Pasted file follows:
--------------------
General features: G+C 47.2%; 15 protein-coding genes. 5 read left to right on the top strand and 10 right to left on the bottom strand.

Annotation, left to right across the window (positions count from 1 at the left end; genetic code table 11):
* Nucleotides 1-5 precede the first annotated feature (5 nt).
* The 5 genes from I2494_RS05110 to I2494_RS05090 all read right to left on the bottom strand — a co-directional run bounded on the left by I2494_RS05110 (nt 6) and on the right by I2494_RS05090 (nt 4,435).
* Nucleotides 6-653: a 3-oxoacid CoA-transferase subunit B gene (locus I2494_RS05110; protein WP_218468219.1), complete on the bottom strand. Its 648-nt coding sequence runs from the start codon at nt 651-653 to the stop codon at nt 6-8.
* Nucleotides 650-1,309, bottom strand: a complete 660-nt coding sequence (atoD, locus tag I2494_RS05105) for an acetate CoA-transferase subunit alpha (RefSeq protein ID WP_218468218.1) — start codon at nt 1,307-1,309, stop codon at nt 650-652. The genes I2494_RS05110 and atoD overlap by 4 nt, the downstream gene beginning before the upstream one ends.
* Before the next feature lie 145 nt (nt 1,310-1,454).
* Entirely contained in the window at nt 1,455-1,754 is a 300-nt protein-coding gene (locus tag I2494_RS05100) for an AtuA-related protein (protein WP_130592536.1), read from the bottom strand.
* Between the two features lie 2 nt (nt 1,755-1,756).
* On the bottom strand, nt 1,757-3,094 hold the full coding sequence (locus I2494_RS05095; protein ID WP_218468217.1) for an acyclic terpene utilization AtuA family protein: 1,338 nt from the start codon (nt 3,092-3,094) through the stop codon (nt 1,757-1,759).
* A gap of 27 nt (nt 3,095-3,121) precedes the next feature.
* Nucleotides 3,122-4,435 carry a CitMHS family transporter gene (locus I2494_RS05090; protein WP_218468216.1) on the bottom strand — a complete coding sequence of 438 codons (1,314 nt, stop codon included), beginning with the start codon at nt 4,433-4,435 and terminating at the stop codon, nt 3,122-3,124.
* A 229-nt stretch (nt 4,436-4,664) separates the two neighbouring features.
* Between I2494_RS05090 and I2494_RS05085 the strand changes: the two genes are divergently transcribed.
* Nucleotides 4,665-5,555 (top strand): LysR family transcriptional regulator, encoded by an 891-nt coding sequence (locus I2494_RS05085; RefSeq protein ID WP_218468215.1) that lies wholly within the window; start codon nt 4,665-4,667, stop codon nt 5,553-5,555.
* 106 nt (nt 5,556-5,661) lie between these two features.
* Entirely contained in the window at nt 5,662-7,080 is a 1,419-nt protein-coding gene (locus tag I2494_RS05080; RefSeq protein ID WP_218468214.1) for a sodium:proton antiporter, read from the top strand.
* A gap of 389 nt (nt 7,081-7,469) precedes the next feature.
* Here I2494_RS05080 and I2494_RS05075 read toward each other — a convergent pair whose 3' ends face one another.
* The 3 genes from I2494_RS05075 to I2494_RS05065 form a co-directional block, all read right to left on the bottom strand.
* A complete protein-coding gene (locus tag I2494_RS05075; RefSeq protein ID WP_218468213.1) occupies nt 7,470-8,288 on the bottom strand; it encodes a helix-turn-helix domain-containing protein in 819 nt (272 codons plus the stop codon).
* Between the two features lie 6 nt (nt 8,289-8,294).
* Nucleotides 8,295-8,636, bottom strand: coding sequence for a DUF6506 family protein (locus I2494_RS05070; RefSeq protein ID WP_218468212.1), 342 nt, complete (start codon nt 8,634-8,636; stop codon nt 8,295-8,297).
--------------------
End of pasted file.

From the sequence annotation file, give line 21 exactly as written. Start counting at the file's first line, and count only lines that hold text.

* A complete protein-coding gene (locus tag I2494_RS05075; RefSeq protein ID WP_218468213.1) occupies nt 7,470-8,288 on the bottom strand; it encodes a helix-turn-helix domain-containing protein in 819 nt (272 codons plus the stop codon).